Pass The Dream Forward

Ten-Sirilak Sutthichuai, a cohort-7 fellow, has left Chit Jai Chuen School for nearly two years now, but her memory lives on in the minds of her students. One student in particular, Khaoklong, was inspired by Ten to perform magic shows again after being bullied about it a few years back.

     When Snook-Peerakan Prasittinawa, a cohort 9 fellow, took over Ten’s position and saw Khaoklong’s intention to practice English to fulfill his dream of being a magician who could travel to perform around the world, Snook didn’t hesitate to seize the opportunity for her students. She started by finding various performance stages for Khaoklong, providing counseling to give him the courage to talk with his parents until they understood and supported his dreams, and gathering 5 other students who have different skills, whether in science, sports, or singing, to apply for the talent show at the 10th anniversary celebration of Teach for Thailand Foundation.

     Snook used this small performance as a tool to push and inspire her students to have the courage to find and follow their dreams. “Regardless of their background or amount of money they have, every child has dreams. Some kids have extremely ambitious dreams, but their parents don’t encourage them. Thus, I would like them to speak up on this platform and share their dreams. Parents may become more aware of the value of their children’s dreams if they watch the video clip afterwards” Snook told us with hope.

     “I will pay attention in science class because I want to apply for the Fellowship Program and teach science in the future” One of the students came to this realization before the performance, which made Snook see that this talent show not only gave her students more experience, or motivated them to follow their dreams, but also built a collective vision between the students and the foundation.

     “I want all students to have equal access to education no matter how much money they have or where they are from” is the answer given by one of the students on the stage after the show. The answer highlights the profound impact this small activity has had on Snook’s students. “I honestly didn’t expect this from my student … It made me realize how the foundation’s vision shaped and influenced his view.”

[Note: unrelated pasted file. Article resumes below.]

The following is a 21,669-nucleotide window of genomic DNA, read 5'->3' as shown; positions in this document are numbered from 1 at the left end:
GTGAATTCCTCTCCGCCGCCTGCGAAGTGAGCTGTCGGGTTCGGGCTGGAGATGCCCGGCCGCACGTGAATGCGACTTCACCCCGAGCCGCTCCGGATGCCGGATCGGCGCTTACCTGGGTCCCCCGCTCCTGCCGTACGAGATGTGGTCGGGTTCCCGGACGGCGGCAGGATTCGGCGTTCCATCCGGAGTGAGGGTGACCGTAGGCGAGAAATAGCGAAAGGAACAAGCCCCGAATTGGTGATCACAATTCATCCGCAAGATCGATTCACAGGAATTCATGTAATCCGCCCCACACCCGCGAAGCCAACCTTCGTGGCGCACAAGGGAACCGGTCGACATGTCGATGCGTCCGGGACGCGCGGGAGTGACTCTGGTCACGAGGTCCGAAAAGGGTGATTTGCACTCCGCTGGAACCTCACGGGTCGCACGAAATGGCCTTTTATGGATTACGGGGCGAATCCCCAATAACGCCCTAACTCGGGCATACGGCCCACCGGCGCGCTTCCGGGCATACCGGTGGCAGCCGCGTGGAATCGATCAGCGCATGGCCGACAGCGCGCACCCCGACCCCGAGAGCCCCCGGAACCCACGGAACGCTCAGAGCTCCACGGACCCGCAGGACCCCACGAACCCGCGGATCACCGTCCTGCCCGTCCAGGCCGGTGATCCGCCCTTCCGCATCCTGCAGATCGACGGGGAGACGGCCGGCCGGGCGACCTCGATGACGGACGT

But it was not just the students who gained from this experience because Snook herself has grown in this short time no less than her children. “I have never coached students to perform on stage before. I have never edited the audio or taught performance which is much more than just telling them what to say. I had to find ways to help students understand the emotions of underprivileged students who have dreams. Singing is also another story. I have never taught anyone to sing so I have to learn about keys and everything.”

     “Aside from all these new skills, I also had to adjust my attitude. I was so busy then so I had to learn to manage my time well to cope with the activities at school and this show. Plus, I got into an accident and broke my foot, so I could hardly deal with it at the beginning. I was so discouraged but I had to continue because I knew that I couldn’t just leave my students halfway through. I had to be their supporter, no matter how ready I was.”

     But the most important is the lesson Snook learned. “To be a teacher isn’t just teaching in the classroom. You have to know who your students are. Or if your students do not know themselves, then it’s your job to help them to learn about themselves. At first, I thought that as long as I tried my best to teach and get close to the students then it was good enough. But my view has changed so much. I now understand that if I truly understand their identities, I will find that they all have dreams. They just never voiced their dreams, never had anyone to listen to them, that’s all”

Join us in changing the children’s lives. Apply for the Fellowship Program here: